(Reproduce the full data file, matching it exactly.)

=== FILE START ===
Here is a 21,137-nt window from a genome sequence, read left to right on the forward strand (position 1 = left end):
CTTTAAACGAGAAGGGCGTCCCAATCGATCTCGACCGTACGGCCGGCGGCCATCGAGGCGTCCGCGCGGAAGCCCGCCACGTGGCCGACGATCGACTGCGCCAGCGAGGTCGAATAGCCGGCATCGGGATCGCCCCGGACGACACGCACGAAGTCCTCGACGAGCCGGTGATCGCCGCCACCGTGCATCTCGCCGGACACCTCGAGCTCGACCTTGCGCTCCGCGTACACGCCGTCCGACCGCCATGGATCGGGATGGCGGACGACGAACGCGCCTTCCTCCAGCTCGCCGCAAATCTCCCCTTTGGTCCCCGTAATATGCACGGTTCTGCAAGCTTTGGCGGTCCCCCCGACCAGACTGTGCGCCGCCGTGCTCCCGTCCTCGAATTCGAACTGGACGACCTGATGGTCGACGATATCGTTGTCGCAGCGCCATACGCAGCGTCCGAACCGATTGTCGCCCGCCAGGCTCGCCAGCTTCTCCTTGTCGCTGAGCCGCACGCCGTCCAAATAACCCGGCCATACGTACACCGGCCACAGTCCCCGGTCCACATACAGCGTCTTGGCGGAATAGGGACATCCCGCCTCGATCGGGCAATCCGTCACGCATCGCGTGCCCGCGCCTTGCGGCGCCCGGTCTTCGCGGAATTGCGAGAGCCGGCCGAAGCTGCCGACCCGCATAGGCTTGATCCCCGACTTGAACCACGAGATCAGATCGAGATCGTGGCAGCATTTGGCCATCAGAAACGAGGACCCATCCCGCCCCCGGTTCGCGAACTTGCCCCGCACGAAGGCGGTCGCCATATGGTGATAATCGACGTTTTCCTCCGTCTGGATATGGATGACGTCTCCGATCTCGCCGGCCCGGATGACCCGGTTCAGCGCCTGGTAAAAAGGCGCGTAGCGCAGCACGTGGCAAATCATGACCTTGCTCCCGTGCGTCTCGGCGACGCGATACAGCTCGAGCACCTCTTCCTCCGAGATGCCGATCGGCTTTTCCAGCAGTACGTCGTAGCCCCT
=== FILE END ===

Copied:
Here is a 21,137-nt window from a genome sequence, read left to right on the forward strand (position 1 = left end):
CTTTAAACGAGAAGGGCGTCCCAATCGATCTCGACCGTACGGCCGGCGGCCATCGAGGCGTCCGCGCGGAAGCCCGCCACGTGGCCGACGATCGACTGCGCCAGCGAGGTCGAATAGCCGGCATCGGGATCGCCCCGGACGACACGCACGAAGTCCTCGACGAGCCGGTGATCGCCGCCACCGTGCATCTCGCCGGACACCTCGAGCTCGACCTTGCGCTCCGCGTACACGCCGTCCGACCGCCATGGATCGGGATGGCGGACGACGAACGCGCCTTCCTCCAGCTCGCCGCAAATCTCCCCTTTGGTCCCCGTAATATGCACGGTTCTGCAAGCTTTGGCGGTCCCCCCGACCAGACTGTGCGCCGCCGTGCTCCCGTCCTCGAATTCGAACTGGACGACCTGATGGTCGACGATATCGTTGTCGCAGCGCCATACGCAGCGTCCGAACCGATTGTCGCCCGCCAGGCTCGCCAGCTTCTCCTTGTCGCTGAGCCGCACGCCGTCCAAATAACCCGGCCATACGTACACCGGCCACAGTCCCCGGTCCACATACAGCGTCTTGGCGGAATAGGGACATCCCGCCTCGATCGGGCAATCCGTCACGCATCGCGTGCCCGCGCCTTGCGGCGCCCGGTCTTCGCGGAATTGCGAGAGCCGGCCGAAGCTGCCGACCCGCATAGGCTTGATCCCCGACTTGAACCACGAGATCAGATCGAGATCGTGGCAGCATTTGGCCATCAGAAACGAGGACCCATCCCGCCCCCGGTTCGCGAACTTGCCCCGCACGAAGGCGGTCGCCATATGGTGATAATCGACGTTTTCCTCCGTCTGGATATGGATGACGTCTCCGATCTCGCCGGCCCGGATGACCCGGTTCAGCGCCTGGTAAAAAGGCGCGTAGCGCAGCACGTGGCAAATCATGACCTTGCTCCCGTGCGTCTCGGCGACGCGATACAGCTCGAGCACCTCTTCCTCCGAGATGCCGATCGGCTTTTCCAGCAGTACGTCGTAGCCCCT